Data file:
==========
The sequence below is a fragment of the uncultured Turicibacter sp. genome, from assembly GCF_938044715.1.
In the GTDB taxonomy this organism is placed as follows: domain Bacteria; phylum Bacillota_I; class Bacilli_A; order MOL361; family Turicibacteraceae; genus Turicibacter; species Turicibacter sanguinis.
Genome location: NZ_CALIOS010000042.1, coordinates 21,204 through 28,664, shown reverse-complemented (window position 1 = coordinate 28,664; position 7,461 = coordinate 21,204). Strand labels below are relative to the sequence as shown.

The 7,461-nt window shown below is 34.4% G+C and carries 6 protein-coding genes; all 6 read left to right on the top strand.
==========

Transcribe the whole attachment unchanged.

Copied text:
The sequence below is a fragment of the uncultured Turicibacter sp. genome, from assembly GCF_938044715.1.
In the GTDB taxonomy this organism is placed as follows: domain Bacteria; phylum Bacillota_I; class Bacilli_A; order MOL361; family Turicibacteraceae; genus Turicibacter; species Turicibacter sanguinis.
Genome location: NZ_CALIOS010000042.1, coordinates 21,204 through 28,664, shown reverse-complemented (window position 1 = coordinate 28,664; position 7,461 = coordinate 21,204). Strand labels below are relative to the sequence as shown.

The 7,461-nt window shown below is 34.4% G+C and carries 6 protein-coding genes; all 6 read left to right on the top strand.